Five Questions: What Moves Should the Sox Make?
–Should the Red Sox pursue Roy Halladay, and if so, at what cost?
I think so, but the cost depends on the topic really. Money? Like everyone else it’s not mine, so it’s not an issue. Compensation in players? Certainly not at any cost and the cost would be directly tied to the time I had him under guaranteed contract. If I got a signed extension pre-deal, that changes what I would pay.
–What stands out about how Halladay approaches pitching – either on the mound or between starts – that has allowed him to excel?
It’s the entire package. Same situation as a Beckett or a Lester. I know I am getting a guy that hates losing so much that he’ll do whatever it takes to avoid it. I also know that he thrives on working with and helping young pitchers that are receptive to it, and there are quite a few of those guys here. I also know that he is a further insurance policy for my bullpen. The amount of innings I can project on him is far more than most other starters, which means I am projecting less innings from my bullpen.
–Based on what you’ve seen, what, if anything, do you feel the Red Sox need between now and the July 31 trade deadline?
Health, period. A healthy Mike Lowell is huge, maybe the biggest piece. They don’t need anything if they have health because in my opinion if they stay completely healthy they are going to run away with the division. No team can match their staff 1-5 and certainly not in a five- or seven-game series.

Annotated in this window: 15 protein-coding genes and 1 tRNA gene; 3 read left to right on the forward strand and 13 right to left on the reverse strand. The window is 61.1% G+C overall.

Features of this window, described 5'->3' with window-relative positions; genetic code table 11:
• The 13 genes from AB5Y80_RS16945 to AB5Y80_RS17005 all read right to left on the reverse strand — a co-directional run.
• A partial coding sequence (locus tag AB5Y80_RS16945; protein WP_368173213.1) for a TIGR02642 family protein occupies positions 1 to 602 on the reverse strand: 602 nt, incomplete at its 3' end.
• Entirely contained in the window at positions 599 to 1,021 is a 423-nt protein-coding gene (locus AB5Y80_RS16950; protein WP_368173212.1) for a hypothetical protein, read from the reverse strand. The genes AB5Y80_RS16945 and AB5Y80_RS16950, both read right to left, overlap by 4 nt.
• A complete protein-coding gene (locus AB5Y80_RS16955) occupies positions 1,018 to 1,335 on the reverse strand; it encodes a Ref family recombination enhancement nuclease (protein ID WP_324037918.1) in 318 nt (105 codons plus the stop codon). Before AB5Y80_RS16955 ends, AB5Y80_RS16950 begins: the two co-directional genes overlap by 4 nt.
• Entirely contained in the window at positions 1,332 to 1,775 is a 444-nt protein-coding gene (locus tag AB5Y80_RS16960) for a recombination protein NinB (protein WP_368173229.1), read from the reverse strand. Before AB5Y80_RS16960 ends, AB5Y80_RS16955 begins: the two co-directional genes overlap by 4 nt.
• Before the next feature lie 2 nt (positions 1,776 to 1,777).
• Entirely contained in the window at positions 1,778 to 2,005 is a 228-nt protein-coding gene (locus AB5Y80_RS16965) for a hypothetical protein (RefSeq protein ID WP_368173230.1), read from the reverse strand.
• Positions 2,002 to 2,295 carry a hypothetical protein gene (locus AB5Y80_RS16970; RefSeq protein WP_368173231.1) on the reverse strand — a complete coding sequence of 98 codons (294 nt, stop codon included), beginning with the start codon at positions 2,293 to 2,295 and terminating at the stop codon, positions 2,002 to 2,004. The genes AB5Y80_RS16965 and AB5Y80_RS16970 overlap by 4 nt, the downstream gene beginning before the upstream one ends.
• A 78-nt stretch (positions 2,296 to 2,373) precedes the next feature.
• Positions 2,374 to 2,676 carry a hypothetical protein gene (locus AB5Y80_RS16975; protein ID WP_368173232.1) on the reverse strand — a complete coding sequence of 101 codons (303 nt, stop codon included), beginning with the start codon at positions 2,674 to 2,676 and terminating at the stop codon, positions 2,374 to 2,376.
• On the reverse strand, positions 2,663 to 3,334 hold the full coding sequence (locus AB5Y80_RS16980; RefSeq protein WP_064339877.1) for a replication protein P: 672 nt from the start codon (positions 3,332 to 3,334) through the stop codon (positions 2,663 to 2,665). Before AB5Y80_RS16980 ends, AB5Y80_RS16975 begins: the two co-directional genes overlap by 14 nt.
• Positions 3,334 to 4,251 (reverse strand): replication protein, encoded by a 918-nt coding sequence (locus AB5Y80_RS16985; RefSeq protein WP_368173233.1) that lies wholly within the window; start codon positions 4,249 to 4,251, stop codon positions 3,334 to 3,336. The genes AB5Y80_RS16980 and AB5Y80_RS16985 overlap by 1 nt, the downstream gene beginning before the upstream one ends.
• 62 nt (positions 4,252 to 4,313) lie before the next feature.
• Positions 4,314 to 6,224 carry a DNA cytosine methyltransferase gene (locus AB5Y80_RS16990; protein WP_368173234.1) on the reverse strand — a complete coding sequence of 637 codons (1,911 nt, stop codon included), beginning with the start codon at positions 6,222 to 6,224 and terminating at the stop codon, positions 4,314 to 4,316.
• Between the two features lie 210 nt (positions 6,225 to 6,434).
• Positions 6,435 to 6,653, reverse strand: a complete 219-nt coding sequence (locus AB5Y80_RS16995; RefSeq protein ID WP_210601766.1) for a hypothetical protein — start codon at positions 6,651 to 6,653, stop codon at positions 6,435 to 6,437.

–How, if at all, does the clubhouse atmosphere change during the weeks between the All-Star break and the July 31 deadline?
Depends on the players. In this clubhouse, not a lot changes simply because the usual change in other clubhouses is from some semblance of normal to frantic, and it’s always frantic in Boston so it really doesn’t feel any different. The major difference, and I would argue advantage, is that you never walk into this clubhouse worried that you may be seeing your team trading its way out of contention. Now remember I was in this clubhouse as a veteran — it’s different for young players who have heard their names on the block.
–What is Jason Bay worth as a free agent?
Whatever you can lock him up for, for the next four to five years, obviously within reason and what the market is dictating. Locking him up now requires two things in my opinion.
1) The team accurately projecting market value, knowing the player, and then figuring out if they can obtain that player for less than the market value
2) The player accurately projecting market value and being willing to accept something less than that. No team pays a player market value at this stage, when they can do it six months from now. And no player accepts less than market value at this point unless it’s money that is somewhat close, they aren’t going after every last penny, and they are playing in a place they really want to remain in.
I do think Jason wants to play here, and I do think they want to keep him here. How much of each side’s desire there is, I don’t know. It’s a perfect fit in the clubhouse I think, simply because he’s a very good teammate and a genuinely good guy. He’s as perfect a fit on the field as you could ask and has proven the market is not going to affect his performance in any way.